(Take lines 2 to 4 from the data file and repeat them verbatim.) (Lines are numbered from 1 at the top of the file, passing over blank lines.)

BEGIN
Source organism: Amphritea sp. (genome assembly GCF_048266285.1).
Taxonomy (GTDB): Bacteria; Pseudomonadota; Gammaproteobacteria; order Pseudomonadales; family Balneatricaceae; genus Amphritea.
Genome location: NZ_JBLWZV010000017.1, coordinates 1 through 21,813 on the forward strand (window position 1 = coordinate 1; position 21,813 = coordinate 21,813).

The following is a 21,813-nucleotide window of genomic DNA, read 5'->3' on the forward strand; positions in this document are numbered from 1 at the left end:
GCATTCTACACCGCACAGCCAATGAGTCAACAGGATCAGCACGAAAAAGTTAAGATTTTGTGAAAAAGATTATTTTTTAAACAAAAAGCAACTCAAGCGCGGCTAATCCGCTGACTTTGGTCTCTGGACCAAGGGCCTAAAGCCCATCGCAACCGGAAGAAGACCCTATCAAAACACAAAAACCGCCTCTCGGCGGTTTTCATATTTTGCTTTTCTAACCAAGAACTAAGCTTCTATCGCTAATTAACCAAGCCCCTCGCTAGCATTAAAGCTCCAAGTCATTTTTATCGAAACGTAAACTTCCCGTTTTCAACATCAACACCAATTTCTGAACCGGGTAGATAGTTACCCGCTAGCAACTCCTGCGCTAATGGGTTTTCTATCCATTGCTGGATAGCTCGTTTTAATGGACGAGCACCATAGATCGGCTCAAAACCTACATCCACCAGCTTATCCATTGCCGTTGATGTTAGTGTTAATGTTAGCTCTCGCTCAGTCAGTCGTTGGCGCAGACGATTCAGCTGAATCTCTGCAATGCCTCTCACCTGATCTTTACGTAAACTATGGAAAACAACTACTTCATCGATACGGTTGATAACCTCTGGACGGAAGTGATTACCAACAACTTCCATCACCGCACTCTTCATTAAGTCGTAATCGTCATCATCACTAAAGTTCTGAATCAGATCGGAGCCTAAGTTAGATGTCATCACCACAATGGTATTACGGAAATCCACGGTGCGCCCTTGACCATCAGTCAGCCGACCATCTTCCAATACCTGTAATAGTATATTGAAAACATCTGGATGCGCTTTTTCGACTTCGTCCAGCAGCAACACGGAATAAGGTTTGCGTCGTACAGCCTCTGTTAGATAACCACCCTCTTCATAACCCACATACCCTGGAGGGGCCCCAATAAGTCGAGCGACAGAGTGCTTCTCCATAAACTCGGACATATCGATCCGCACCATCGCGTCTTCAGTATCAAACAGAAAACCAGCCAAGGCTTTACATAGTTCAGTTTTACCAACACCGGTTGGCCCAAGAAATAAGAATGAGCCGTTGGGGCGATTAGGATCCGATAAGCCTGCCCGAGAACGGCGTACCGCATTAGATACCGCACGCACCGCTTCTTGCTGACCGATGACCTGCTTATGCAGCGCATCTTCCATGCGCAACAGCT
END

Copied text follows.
Taxonomy (GTDB): Bacteria; Pseudomonadota; Gammaproteobacteria; order Pseudomonadales; family Balneatricaceae; genus Amphritea.
Genome location: NZ_JBLWZV010000017.1, coordinates 1 through 21,813 on the forward strand (window position 1 = coordinate 1; position 21,813 = coordinate 21,813).

The following is a 21,813-nucleotide window of genomic DNA, read 5'->3' on the forward strand; positions in this document are numbered from 1 at the left end: